Myanmar evicts family of officer who testified on entrapment

Myanmar’s police Capt. Moe Yan Naing walks during trial of two Reuters journalists Wa Lone and Kyaw Soe Oo at the court in Yangon, Myanmar Friday, April 20, 2018. (AP)
Updated 21 April 2018
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Myanmar evicts family of officer who testified on entrapment

  • Two reporters, Wa Lone and Kyaw Soe Oo, have been detained since December 12 on charges of violating the Official Secrets Act.
  • Police Capt. Moe Yan Naing told a court that his superior had arranged for two policemen to meet the reporters and hand over documents described as “important secret papers” in order to entrap them.

Yangon: Myanmar police on Saturday evicted the family of a police officer who testified that he and others had been ordered to entrap two reporters working for the Reuters news agency who are facing charges that could get them up to 14 years in prison, the officer’s wife said.
The reporters, Wa Lone and Kyaw Soe Oo, have been detained since Dec. 12 on charges of violating the colonial-era Official Secrets Act. The two helped cover the crisis in Myanmar’s Rakhine state, where a brutal counterinsurgency operation last year drove about 700,000 Rohingya Muslims to neighboring Bangladesh.
Police Capt. Moe Yan Naing told a court Friday that his superior had arranged for two policemen to meet the reporters at a restaurant and hand over documents described as “important secret papers” in order to entrap them.
On Saturday, Moe Yan Naing’s wife, Daw Tuu, said she and her daughter were ordered to move out of their police housing in the capital, Naypyitaw.
“A police officer called us this morning and said we have to move out of the housing immediately and that’s the order from the superior,” Daw Tuu said, sobbing.
Moe Yan Naing said he and other colleagues who had been interviewed earlier by Wa Lone about their activities in Rakhine had been interrogated under the direction of Brig. Gen. Tin Ko Ko of the 8th Security Police Battalion.
The police department’s action against Moe Yan Naing’s family caused an outcry in Myanmar.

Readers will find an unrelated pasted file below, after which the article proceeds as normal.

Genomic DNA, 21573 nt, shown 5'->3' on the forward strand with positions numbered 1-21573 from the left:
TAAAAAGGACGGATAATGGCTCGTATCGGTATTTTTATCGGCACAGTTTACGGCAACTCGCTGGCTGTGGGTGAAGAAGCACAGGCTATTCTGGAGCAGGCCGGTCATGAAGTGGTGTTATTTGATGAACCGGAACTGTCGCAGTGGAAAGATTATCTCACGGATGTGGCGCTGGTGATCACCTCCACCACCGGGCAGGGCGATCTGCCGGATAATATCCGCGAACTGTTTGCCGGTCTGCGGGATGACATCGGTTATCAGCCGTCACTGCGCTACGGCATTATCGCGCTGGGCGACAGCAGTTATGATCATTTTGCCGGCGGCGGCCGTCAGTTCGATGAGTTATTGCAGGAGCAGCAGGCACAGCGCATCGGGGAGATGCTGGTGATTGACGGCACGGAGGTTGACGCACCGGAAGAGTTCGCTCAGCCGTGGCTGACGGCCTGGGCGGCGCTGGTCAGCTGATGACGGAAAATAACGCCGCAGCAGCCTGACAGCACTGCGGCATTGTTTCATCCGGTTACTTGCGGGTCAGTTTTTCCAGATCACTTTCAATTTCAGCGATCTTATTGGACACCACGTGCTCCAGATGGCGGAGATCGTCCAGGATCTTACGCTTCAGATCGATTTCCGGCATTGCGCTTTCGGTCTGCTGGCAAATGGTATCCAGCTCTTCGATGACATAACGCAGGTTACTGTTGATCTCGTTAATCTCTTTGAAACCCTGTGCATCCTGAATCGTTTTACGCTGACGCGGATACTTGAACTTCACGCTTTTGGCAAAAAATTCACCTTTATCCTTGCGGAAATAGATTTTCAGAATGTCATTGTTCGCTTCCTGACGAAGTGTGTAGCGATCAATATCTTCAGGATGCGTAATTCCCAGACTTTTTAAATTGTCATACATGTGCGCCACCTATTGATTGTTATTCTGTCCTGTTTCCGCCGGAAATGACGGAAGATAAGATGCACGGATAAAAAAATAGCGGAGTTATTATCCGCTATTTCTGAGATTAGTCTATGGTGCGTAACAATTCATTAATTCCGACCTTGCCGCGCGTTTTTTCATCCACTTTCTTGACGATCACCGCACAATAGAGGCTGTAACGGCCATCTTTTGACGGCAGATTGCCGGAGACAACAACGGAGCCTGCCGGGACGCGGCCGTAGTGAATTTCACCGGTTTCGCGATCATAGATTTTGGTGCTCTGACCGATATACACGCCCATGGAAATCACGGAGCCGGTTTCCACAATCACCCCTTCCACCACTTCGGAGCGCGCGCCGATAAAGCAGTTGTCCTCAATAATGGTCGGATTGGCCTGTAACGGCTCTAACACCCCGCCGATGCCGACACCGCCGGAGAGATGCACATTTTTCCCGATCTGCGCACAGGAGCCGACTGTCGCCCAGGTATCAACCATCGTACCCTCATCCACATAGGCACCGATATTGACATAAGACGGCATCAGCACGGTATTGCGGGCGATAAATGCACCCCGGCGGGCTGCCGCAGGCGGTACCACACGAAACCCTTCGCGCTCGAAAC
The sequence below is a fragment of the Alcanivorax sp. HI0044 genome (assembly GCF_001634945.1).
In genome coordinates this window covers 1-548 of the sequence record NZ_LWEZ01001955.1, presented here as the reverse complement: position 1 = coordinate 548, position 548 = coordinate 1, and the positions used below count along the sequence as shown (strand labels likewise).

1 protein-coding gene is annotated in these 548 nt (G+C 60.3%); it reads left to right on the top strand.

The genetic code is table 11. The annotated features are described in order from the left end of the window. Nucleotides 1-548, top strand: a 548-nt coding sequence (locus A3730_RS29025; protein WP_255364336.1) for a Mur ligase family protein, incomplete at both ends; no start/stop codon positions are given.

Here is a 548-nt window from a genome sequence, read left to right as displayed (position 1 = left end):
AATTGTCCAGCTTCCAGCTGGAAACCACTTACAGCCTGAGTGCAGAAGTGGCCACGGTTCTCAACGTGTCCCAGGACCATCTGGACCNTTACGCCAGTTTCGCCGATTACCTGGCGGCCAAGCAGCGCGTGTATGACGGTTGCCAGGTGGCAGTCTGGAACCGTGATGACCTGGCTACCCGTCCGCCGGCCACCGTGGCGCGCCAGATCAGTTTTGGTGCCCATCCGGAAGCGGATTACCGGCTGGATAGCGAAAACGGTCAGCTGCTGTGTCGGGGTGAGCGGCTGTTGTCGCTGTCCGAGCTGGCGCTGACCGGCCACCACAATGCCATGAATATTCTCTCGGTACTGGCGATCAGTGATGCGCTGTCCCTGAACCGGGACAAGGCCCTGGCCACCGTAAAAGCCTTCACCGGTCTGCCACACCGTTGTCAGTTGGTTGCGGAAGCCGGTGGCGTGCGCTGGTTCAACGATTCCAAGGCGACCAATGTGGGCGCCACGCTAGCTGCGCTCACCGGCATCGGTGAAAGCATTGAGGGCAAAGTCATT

“This is an outrageous move,” said Robert Sann Aung, a human rights lawyer. “This is to give an example to other police in the country to keep silent from telling the truth.”
The court in Yangon has been holding hearings since January. The defendants’ lawyers have asked the court to drop the case against the pair, saying prosecutors failed to present enough evidence to support the case, but the judge denied the motion.


Google to charge Android partners up to $40 per device for apps

Updated 20 October 2018
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Google to charge Android partners up to $40 per device for apps

  • The new system should give Google’s rivals such as Microsoft Corp. more room to partner with hardware makers
  • The fee can be as low as $2.50 and rises depending on the country and device size

BRUSSELS/SAN FRANCISCO: Alphabet Inc’s Google will charge hardware firms up to $40 per device to use its apps under a new licensing system to replace one that the European Union this year deemed anti-competitive, a person familiar with the matter said on Friday.
The new fee goes into effect on Oct. 29 for any new smartphone or tablet models launched in the European Economic Area and running Google’s Android operating system, the company announced on Tuesday.
The fee can be as low as $2.50 and rises depending on the country and device size, the person said. It is standard across manufacturers, with the majority likely to pay around $20, the person added.
Companies can offset the charge, which applies to a suite of apps including the Google Play app store, Gmail and Google Maps, by placing Google’s search and Chrome Internet browser in a prominent position. Under that arrangement, Google would give the device maker a portion of ad revenue it generates through search and Chrome.
Tech news outlet the Verge reported the pricing earlier on Friday, citing confidential documents.
The European Commission in July found Google abused its market dominance in mobile software to essentially force Android partners to pre-install search and Chrome on their gadgets. It levied a record $5-billion fine, which Google has appealed, and threatened additional penalties unless the company ended its illegal practices.
The new system should give Google’s rivals such as Microsoft Corp. more room to partner with hardware makers to become the default apps for search and browsing, analysts said.
Qwant, a small French search company that has been critical of Google, said in a statement on Friday that it was “satisfied that the European Commission’s action pushed Google to finally give manufacturers the possibility to offer such choices to consumers.”